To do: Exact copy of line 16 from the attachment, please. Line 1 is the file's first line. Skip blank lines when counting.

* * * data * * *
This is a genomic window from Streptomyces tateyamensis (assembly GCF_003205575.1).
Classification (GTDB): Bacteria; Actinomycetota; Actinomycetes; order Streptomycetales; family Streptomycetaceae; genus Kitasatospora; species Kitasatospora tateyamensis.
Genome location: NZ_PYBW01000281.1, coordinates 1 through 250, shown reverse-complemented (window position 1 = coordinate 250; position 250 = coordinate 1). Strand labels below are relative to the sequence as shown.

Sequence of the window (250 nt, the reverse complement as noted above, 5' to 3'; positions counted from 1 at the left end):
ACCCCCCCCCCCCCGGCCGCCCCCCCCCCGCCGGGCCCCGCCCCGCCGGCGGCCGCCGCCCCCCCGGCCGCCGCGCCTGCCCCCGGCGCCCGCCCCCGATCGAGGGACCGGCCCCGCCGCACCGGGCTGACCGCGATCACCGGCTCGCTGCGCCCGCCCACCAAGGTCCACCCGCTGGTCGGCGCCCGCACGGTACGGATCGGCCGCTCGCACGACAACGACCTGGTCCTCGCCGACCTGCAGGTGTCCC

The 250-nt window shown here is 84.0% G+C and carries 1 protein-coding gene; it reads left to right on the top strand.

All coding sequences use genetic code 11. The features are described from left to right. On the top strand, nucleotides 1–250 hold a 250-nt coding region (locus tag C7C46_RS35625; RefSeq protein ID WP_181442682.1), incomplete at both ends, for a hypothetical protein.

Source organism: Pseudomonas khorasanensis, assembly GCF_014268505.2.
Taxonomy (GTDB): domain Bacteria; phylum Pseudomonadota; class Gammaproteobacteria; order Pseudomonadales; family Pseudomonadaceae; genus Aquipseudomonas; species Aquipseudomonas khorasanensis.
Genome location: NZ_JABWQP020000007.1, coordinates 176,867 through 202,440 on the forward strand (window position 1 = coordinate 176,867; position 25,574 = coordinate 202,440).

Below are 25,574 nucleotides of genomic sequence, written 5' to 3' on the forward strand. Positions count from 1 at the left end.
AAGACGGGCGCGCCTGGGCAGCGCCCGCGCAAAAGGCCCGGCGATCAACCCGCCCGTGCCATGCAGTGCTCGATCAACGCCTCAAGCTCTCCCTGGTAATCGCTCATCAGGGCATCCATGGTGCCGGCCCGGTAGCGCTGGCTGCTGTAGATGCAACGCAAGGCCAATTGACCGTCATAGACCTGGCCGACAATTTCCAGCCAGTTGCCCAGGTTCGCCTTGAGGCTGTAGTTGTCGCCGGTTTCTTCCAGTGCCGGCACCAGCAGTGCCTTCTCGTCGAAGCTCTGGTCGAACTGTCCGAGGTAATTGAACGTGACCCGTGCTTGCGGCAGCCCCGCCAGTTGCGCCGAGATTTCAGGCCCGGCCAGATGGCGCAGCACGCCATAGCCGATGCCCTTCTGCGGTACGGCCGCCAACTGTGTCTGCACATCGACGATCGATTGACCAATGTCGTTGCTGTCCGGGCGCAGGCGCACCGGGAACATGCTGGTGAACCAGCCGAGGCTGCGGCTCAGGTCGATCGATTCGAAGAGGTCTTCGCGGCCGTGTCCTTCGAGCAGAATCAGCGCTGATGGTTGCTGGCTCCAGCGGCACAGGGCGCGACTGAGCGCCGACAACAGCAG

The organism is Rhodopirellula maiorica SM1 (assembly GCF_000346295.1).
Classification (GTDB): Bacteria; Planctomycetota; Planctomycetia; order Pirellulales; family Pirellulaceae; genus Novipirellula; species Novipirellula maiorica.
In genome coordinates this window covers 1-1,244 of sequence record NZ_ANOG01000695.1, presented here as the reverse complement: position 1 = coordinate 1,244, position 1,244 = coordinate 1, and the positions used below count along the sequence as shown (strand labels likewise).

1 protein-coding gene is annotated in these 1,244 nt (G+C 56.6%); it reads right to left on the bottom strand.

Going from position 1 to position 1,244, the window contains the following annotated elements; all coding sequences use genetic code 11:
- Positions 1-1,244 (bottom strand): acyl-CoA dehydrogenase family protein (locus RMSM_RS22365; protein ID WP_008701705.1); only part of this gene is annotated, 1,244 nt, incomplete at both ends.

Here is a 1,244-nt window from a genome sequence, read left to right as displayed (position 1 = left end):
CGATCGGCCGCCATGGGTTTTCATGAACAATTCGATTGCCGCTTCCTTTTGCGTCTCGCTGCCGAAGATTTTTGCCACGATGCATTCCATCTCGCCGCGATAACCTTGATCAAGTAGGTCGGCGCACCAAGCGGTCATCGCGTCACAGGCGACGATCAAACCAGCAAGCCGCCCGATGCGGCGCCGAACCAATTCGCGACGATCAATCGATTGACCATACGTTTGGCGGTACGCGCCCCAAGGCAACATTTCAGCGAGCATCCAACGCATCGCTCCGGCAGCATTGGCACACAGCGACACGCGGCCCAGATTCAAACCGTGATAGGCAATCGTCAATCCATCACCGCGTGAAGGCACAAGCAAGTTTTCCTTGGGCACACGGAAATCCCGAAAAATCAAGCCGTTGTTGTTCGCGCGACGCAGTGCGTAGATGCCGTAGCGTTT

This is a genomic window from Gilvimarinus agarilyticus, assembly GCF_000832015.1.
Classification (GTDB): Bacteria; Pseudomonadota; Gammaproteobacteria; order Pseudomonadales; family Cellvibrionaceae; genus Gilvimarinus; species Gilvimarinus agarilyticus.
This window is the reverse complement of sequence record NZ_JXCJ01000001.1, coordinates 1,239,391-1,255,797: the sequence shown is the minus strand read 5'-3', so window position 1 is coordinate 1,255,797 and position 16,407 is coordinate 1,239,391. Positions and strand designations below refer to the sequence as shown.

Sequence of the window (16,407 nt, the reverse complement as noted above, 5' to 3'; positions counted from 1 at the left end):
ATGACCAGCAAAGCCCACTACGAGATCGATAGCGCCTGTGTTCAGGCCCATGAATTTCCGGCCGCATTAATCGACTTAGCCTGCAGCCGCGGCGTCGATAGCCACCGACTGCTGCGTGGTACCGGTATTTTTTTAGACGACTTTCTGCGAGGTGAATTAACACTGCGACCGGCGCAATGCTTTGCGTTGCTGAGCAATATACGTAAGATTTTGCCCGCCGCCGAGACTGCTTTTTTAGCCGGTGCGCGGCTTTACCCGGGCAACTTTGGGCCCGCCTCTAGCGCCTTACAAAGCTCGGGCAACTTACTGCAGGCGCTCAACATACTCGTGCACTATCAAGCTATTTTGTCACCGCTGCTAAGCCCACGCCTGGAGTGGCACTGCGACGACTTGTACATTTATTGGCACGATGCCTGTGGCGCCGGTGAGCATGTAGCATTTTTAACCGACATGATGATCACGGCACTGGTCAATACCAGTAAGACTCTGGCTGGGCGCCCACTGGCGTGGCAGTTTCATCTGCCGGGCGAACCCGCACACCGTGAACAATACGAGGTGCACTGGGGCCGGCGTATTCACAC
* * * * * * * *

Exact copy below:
1 protein-coding gene is annotated in these 1,244 nt (G+C 56.6%); it reads right to left on the bottom strand.